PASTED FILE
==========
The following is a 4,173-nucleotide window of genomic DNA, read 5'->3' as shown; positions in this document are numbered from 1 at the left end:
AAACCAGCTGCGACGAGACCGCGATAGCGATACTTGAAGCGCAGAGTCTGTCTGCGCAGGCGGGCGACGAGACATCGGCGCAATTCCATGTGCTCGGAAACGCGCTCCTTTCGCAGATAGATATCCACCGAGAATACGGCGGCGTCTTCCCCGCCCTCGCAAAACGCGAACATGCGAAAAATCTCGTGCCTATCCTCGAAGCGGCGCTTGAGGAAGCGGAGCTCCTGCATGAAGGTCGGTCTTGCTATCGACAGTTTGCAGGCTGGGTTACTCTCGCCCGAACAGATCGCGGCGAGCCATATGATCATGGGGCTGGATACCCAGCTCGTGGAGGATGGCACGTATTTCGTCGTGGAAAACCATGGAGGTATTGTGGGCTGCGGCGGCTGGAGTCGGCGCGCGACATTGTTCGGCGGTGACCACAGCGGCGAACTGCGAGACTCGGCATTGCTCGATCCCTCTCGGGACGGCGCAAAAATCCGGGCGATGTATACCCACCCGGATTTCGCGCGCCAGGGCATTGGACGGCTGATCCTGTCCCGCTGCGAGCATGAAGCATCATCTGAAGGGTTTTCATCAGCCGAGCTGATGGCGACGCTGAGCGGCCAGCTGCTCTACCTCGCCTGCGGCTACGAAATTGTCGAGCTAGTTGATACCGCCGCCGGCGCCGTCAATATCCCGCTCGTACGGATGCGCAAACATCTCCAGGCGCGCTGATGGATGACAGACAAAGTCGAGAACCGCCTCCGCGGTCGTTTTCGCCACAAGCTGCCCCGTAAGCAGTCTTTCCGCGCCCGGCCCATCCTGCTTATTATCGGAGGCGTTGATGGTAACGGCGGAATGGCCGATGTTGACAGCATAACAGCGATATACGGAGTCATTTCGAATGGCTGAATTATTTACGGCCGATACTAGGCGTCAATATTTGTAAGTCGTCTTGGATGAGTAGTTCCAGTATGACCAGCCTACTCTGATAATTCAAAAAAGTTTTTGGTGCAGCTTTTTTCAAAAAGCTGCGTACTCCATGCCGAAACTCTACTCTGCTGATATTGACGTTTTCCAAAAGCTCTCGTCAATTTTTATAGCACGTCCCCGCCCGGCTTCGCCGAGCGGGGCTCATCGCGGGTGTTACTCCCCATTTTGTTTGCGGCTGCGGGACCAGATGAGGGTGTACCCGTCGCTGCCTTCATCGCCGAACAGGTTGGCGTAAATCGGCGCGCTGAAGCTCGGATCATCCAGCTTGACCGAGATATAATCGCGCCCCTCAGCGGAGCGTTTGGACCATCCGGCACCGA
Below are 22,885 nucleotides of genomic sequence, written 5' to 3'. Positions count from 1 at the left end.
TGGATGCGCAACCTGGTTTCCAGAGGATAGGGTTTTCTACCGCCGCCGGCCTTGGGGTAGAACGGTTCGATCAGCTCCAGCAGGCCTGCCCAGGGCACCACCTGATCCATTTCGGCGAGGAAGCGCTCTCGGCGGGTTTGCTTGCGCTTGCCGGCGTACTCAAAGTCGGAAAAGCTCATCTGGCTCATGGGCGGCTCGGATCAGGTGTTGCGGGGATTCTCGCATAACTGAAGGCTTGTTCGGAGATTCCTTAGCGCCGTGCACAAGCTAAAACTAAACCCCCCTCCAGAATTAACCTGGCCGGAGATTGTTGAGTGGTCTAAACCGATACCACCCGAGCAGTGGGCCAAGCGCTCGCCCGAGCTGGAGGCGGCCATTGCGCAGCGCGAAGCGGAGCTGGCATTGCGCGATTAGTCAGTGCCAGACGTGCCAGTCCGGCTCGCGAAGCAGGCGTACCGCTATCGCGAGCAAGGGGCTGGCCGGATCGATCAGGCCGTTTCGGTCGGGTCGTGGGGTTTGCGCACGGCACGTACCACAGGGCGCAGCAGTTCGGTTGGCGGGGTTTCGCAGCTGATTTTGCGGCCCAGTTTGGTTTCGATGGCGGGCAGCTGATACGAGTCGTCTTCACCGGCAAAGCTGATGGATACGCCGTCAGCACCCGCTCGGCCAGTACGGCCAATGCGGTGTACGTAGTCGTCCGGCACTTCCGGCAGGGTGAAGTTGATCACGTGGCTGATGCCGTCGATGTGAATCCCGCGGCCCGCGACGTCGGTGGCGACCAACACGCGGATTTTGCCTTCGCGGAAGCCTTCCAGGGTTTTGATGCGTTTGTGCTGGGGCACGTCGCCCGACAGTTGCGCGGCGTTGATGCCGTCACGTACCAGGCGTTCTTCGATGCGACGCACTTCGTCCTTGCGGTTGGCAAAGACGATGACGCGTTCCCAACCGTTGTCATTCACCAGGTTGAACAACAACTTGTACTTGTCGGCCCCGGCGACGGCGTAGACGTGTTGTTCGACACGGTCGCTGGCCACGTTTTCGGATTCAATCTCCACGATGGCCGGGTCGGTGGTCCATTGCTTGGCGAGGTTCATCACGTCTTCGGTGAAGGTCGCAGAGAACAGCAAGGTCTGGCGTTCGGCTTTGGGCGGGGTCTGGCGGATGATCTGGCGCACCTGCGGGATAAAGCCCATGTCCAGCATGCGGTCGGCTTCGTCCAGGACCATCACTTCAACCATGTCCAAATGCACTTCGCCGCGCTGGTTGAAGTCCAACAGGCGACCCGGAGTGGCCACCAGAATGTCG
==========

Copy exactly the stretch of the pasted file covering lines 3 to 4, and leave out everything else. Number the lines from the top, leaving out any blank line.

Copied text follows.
Below are 22,885 nucleotides of genomic sequence, written 5' to 3'. Positions count from 1 at the left end.
TGGATGCGCAACCTGGTTTCCAGAGGATAGGGTTTTCTACCGCCGCCGGCCTTGGGGTAGAACGGTTCGATCAGCTCCAGCAGGCCTGCCCAGGGCACCACCTGATCCATTTCGGCGAGGAAGCGCTCTCGGCGGGTTTGCTTGCGCTTGCCGGCGTACTCAAAGTCGGAAAAGCTCATCTGGCTCATGGGCGGCTCGGATCAGGTGTTGCGGGGATTCTCGCATAACTGAAGGCTTGTTCGGAGATTCCTTAGCGCCGTGCACAAGCTAAAACTAAACCCCCCTCCAGAATTAACCTGGCCGGAGATTGTTGAGTGGTCTAAACCGATACCACCCGAGCAGTGGGCCAAGCGCTCGCCCGAGCTGGAGGCGGCCATTGCGCAGCGCGAAGCGGAGCTGGCATTGCGCGATTAGTCAGTGCCAGACGTGCCAGTCCGGCTCGCGAAGCAGGCGTACCGCTATCGCGAGCAAGGGGCTGGCCGGATCGATCAGGCCGTTTCGGTCGGGTCGTGGGGTTTGCGCACGGCACGTACCACAGGGCGCAGCAGTTCGGTTGGCGGGGTTTCGCAGCTGATTTTGCGGCCCAGTTTGGTTTCGATGGCGGGCAGCTGATACGAGTCGTCTTCACCGGCAAAGCTGATGGATACGCCGTCAGCACCCGCTCGGCCAGTACGGCCAATGCGGTGTACGTAGTCGTCCGGCACTTCCGGCAGGGTGAAGTTGATCACGTGGCTGATGCCGTCGATGTGAATCCCGCGGCCCGCGACGTCGGTGGCGACCAACACGCGGATTTTGCCTTCGCGGAAGCCTTCCAGGGTTTTGATGCGTTTGTGCTGGGGCACGTCGCCCGACAGTTGCGCGGCGTTGATGCCGTCACGTACCAGGCGTTCTTCGATGCGACGCACTTCGTCCTTGCGGTTGGCAAAGACGATGACGCGTTCCCAACCGTTGTCATTCACCAGGTTGAACAACAACTTGTACTTGTCGGCCCCGGCGACGGCGTAGACGTGTTGTTCGACACGGTCGCTGGCCACGTTTTCGGATTCAATCTCCACGATGGCCGGGTCGGTGGTCCATTGCTTGGCGAGGTTCATCACGTCTTCGGTGAAGGTCGCAGAGAACAGCAAGGTCTGGCGTTCGGCTTTGGGCGGGGTCTGGCGGATGATCTGGCGCACCTGCGGGATAAAGCCCATGTCCAGCATGCGGTCGGCTTCGTCCAGGACCATCACTTCAACCATGTCCAAATGCACTTCGCCGCGCTGGTTGAAGTCCAACAGGCGACCCGGAGTGGCCACCAGAATGTCG